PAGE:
What are the basic principles and clinical applications of medical three-dimensional (3D) printing in otolaryngology–head and neck surgery (Oto-HNS) and its subspecialties?
As technology and training standards evolve and as healthcare moves toward personalized medicine, 3D printing is emerging as a key technology in patient care in Oto-HNS.
Explore This IssueSeptember 2019
Background: In Oto-HNS, 3D printing is being increasingly used to fabricate life-size training models, tissue scaffolds, and patient-specific implants and surgical guides. This technology has the potential to hold a key role in the field of Oto-HNS with broad impact across its sub-specialties. To date, no comprehensive systematic review of the standard bibliographic literature exists.
Study design: Literature review of 87 articles (710 patients) on Oto-HNS 3D printing.
Setting: MEDLINE, Embase, Cumulative Index to Nursing and Allied Health Literature, Web of Science, and The Cochrane Central Registry for Randomized Trials from inception to May 2018.
Synopsis: The most common diseases utilizing 3D printing were microtia and squamous cell carcinoma, orbital wall/floor trauma, ameloblastoma, and osteoradionecrosis. The most common procedures were mandibular resection and reconstruction, auricular and orbital reconstruction, maxillary resection and reconstruction, and mandibular open reduction and internal fixation. The most widely used 3D printing application is in preoperative planning, customizing surgical templates and equipment for more precise approaches. In bony defect reconstruction, 3D-printed temporal bone models have been beneficial in repairing tegmen tympani defects, and 3D-printed templates are used in septal prosthesis sizing. Advanced imaging, preoperative planning, and implant fabrication are used in all aspects of pediatric Oto-HNS, being recently utilized in perinatal management of complex airway anomalies in a newborn. 3D laser surface scanning and rapid prototyping have been utilized to develop translucent templates to accurately recreate nasal tip and dorsum with rib and ear cartilage dimensions. 3D-printed models are routinely used to prebend titanium mesh for orbital reconstruction following orbital wall/floor trauma. These models are important teaching aids in all levels of medical and residency training.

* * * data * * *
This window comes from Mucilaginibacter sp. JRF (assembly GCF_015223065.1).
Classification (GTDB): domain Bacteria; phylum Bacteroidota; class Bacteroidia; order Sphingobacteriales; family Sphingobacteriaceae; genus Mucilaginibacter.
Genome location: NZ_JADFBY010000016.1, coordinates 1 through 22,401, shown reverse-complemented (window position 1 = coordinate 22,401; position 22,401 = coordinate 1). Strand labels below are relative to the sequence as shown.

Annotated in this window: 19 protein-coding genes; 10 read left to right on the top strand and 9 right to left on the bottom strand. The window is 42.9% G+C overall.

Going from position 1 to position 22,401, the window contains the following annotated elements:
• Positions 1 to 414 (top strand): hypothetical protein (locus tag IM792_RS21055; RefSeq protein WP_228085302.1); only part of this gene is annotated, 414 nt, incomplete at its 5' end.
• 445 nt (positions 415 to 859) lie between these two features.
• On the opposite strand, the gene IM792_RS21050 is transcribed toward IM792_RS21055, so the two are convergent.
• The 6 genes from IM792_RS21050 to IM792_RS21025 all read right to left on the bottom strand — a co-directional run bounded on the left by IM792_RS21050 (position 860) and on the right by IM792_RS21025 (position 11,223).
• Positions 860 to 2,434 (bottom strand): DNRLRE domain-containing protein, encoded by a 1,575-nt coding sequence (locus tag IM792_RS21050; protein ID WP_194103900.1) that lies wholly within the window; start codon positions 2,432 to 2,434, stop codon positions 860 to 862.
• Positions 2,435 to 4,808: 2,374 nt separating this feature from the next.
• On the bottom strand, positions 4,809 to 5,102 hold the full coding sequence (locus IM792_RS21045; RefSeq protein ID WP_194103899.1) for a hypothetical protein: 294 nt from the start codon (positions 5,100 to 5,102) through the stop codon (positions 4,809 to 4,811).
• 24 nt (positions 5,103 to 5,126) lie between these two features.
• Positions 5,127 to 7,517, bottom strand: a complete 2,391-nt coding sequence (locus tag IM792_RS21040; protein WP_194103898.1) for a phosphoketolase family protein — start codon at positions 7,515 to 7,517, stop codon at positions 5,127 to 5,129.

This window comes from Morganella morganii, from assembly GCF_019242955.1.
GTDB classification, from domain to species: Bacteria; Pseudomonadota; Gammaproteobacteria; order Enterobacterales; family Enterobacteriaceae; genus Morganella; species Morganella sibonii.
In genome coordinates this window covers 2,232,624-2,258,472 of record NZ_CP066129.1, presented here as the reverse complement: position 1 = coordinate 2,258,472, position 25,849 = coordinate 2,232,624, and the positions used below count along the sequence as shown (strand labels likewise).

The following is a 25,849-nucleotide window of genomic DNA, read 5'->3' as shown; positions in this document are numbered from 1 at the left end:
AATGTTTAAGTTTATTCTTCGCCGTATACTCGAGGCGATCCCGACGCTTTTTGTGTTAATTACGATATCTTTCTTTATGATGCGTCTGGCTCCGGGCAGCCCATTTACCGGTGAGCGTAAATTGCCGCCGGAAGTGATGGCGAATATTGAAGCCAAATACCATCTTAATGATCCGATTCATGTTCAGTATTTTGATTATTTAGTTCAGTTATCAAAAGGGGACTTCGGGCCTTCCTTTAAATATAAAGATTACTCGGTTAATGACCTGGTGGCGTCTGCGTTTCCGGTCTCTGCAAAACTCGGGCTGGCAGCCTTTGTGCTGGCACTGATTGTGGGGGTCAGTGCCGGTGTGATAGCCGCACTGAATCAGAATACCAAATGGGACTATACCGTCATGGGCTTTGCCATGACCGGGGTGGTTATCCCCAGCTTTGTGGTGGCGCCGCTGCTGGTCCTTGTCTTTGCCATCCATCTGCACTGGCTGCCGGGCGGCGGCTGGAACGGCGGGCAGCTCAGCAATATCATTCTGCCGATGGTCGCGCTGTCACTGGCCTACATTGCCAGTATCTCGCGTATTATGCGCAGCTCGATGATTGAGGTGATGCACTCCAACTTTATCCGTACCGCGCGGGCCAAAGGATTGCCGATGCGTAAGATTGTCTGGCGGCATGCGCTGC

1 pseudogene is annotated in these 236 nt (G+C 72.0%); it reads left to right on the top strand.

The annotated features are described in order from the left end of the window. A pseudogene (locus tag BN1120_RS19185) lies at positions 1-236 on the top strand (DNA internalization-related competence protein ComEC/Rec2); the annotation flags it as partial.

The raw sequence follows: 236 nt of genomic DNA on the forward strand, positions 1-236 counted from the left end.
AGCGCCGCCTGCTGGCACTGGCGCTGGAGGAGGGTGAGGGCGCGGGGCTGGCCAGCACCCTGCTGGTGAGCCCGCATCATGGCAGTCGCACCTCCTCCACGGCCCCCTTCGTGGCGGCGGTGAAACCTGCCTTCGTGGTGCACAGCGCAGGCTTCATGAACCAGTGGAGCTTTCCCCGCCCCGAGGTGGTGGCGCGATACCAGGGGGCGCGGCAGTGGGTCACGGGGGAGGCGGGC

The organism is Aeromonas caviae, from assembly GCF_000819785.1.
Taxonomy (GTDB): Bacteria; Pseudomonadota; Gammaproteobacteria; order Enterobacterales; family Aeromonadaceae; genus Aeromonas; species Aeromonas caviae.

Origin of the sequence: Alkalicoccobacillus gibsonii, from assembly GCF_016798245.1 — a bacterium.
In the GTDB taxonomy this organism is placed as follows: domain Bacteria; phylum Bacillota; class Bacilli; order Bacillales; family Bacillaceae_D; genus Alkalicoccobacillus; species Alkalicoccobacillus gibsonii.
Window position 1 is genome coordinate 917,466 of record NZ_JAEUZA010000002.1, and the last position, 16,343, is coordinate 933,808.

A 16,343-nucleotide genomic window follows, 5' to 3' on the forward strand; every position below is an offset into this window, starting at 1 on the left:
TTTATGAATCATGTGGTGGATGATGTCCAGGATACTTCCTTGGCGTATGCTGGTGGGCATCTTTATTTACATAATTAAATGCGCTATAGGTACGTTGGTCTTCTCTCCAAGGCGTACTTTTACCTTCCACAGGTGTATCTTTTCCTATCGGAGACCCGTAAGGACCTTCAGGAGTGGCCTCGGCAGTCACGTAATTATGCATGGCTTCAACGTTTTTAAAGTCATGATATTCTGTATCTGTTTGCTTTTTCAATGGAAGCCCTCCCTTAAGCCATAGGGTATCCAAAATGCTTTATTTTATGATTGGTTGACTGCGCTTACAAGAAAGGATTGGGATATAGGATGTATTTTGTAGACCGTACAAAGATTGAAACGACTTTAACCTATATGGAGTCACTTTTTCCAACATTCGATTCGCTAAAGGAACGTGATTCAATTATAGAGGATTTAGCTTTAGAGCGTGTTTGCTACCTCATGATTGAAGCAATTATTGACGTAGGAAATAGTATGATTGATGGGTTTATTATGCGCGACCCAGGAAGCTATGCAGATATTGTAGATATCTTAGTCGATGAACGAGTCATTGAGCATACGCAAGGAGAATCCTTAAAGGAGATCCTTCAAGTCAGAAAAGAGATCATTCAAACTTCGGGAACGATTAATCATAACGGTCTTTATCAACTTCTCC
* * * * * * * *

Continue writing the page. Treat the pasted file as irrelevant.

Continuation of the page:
Limitations included only 6% of the total studies being randomized controlled trials.
Citation: Hong CJ, Giannopoulos AA, Hong BY, et al. Clinical applications of three-dimensional printing in otolaryngology–head and neck surgery: a systematic review. Laryngoscope. 2019;129:2045–2052.